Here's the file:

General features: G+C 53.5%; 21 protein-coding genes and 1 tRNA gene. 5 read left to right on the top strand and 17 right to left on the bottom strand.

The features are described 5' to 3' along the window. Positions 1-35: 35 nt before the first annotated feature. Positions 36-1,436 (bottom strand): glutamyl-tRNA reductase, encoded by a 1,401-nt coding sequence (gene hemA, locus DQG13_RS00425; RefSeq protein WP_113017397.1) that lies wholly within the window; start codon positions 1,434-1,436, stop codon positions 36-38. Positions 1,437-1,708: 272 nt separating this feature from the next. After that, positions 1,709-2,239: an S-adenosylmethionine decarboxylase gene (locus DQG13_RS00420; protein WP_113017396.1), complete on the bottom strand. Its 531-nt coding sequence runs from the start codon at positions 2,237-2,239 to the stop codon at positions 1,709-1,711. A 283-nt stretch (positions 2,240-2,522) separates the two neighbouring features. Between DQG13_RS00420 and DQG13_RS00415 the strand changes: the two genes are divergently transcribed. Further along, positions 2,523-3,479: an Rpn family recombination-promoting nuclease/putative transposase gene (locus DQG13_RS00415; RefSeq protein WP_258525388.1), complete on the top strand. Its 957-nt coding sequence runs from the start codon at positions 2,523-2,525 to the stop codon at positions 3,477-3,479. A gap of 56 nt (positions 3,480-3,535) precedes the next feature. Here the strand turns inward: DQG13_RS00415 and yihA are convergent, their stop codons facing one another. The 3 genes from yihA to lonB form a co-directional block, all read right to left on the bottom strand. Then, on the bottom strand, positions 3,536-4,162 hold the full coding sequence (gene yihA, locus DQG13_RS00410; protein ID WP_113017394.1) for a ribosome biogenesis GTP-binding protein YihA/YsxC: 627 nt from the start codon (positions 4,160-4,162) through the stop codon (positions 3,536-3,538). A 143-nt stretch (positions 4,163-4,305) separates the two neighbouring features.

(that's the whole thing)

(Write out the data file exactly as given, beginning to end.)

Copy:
General features: G+C 53.5%; 21 protein-coding genes and 1 tRNA gene. 5 read left to right on the top strand and 17 right to left on the bottom strand.

The features are described 5' to 3' along the window. Positions 1-35: 35 nt before the first annotated feature. Positions 36-1,436 (bottom strand): glutamyl-tRNA reductase, encoded by a 1,401-nt coding sequence (gene hemA, locus DQG13_RS00425; RefSeq protein WP_113017397.1) that lies wholly within the window; start codon positions 1,434-1,436, stop codon positions 36-38. Positions 1,437-1,708: 272 nt separating this feature from the next. After that, positions 1,709-2,239: an S-adenosylmethionine decarboxylase gene (locus DQG13_RS00420; protein WP_113017396.1), complete on the bottom strand. Its 531-nt coding sequence runs from the start codon at positions 2,237-2,239 to the stop codon at positions 1,709-1,711. A 283-nt stretch (positions 2,240-2,522) separates the two neighbouring features. Between DQG13_RS00420 and DQG13_RS00415 the strand changes: the two genes are divergently transcribed. Further along, positions 2,523-3,479: an Rpn family recombination-promoting nuclease/putative transposase gene (locus DQG13_RS00415; RefSeq protein WP_258525388.1), complete on the top strand. Its 957-nt coding sequence runs from the start codon at positions 2,523-2,525 to the stop codon at positions 3,477-3,479. A gap of 56 nt (positions 3,480-3,535) precedes the next feature. Here the strand turns inward: DQG13_RS00415 and yihA are convergent, their stop codons facing one another. The 3 genes from yihA to lonB form a co-directional block, all read right to left on the bottom strand. Then, on the bottom strand, positions 3,536-4,162 hold the full coding sequence (gene yihA, locus DQG13_RS00410; protein ID WP_113017394.1) for a ribosome biogenesis GTP-binding protein YihA/YsxC: 627 nt from the start codon (positions 4,160-4,162) through the stop codon (positions 3,536-3,538). A 143-nt stretch (positions 4,163-4,305) separates the two neighbouring features.